Also, there are WAY too many conveniences in here. He's always saved just in the nick of time by (insert plot contrivance here). He has what he needs handed to him practically on silver platters. Need healing? Here's a potion. Now take a nap. Need fighting skills? Here's a book. Need a sword? Oh look! Here it is! He does go through a few trials and tribulations, but they are always over so fast that it never actually FEELS like he's earning anything. Look out! There's a monster! Oh, it's already dead and no one got more than a minor scratch. Moving right along then.
There's also an annoying amount of filler in this book. It felt like it stretched on forever and I kept reading useless details I didn't care about. There's more I could say but I think I've made my point. This book has great potential but is horribly executed. I'm sure the following books in the series get better, but I have no interest in reading them.
This is an excellent beginning to the Sovereign of the Seven Isles series. I was hooked from the very beginning and knew I'd be reading book two long before I'd finished book one. It features Alexander Valentine, second son of a minor noble, who spends his days happily working on his father's ranch. Then his older brother is killed by an assassin's poisoned arrow and dark forces begin to move against Alexander and those he loves. When he is marked by a brand of a Reishi glyph on his neck, he learns of a curse on his bloodline that designates him as the one who will lead the battle against a two thousand year old arch mage, Reishi Prince Phane, a necromancer.
This saga is the beginning of Alexander's quest to unite Ruatha behind him and to find the legendary Thinblade, an ancient sword, lost for millennia and critical to defeating Phane. It's a great story all in itself. I highly recommend it.
Overall I'd just say the story is decent but with so much detail i honestly felt sometimes like I was wasting my time by continuing reading. That's not a feeling you want when reading. You want that impulse to not stop reading because it's so intriguing. Not sure if I'll read the next one at the moment.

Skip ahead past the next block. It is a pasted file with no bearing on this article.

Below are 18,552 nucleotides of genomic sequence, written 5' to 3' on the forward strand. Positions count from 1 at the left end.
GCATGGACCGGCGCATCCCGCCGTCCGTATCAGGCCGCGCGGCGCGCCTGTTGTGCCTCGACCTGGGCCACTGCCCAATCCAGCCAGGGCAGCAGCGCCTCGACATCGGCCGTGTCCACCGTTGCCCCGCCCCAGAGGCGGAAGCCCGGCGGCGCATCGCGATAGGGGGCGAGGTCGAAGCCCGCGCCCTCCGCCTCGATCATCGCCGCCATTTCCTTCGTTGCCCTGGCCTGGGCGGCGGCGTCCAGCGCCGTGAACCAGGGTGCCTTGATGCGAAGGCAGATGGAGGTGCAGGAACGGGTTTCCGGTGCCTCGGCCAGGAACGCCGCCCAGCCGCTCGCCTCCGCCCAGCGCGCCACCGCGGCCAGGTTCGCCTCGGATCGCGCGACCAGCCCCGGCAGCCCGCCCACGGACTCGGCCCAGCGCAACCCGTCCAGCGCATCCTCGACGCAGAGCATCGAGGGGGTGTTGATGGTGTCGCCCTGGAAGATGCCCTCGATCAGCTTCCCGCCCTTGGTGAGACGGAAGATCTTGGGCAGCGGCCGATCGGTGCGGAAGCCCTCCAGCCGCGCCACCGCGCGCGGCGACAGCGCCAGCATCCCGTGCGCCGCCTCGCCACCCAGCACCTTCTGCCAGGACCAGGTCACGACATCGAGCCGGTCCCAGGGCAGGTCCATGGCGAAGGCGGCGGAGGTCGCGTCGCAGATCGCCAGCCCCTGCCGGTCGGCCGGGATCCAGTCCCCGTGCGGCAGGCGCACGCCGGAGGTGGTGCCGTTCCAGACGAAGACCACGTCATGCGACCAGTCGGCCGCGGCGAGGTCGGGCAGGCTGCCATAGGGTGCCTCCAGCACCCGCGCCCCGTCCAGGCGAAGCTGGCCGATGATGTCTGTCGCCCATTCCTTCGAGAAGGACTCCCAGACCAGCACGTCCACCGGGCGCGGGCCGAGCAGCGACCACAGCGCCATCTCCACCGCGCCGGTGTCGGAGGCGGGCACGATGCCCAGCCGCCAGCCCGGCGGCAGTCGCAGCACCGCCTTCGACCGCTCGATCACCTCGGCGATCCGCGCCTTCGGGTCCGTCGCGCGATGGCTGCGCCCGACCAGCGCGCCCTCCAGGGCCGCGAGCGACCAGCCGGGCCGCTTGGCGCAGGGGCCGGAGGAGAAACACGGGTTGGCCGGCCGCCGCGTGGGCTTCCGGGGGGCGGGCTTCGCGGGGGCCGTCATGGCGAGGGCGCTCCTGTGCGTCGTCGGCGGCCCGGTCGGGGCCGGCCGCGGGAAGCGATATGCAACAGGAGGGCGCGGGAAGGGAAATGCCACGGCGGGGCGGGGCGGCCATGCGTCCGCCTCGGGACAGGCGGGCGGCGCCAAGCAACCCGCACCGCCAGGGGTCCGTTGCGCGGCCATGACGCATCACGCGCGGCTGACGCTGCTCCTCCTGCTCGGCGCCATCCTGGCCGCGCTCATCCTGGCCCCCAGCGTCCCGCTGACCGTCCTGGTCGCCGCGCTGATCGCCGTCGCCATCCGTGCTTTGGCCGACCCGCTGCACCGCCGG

Top reviews from other countries
Well it was utter rubbish and after 2 hours I just couldn’t put up with the banal writing style. The “man that was not a man” repeated so many times in one passage that if I had bought the paper back rather than the kindle version I would have chucked it onto the fire.
Stick with “name of the wind” or the blade itself” or misborn series and other works which enrich you life.
As a wider point it is really disappointing that the integrity of reviews is gradually being undermined which makes picking new books more difficult on Amazon and impacts on the customer experience. Hopefully amazon can use some AI to weed out false praise which is becoming increasing common for books which should not have made the cut.
I found it a struggle to read but did get to the end.
This is more or less the opening to Thinblade. It grabs your attention and never lets go for the rest of the book. It may allow you to relax a little every now and then, like a fish on a line, but then it draws you back in.
The style and manner of the writing makes this an easy book to read, the characters are all well written and likeable, intriguing or just relatable too, depending on their role in the story.
There are aspects of this story which I have come across in other books, but that’s not to say they don’t work or seem contrived, quite the contrary. Everything seems to flow naturally from previous events or explanations.
One aspect I did enjoy in this book was the depiction of Archery. Most authors don’t seem to be aware of the shear force imparted to an arrow shot from a bow, so it was refreshing to read a more accurate description of the effect an arrow would have if it struck someone.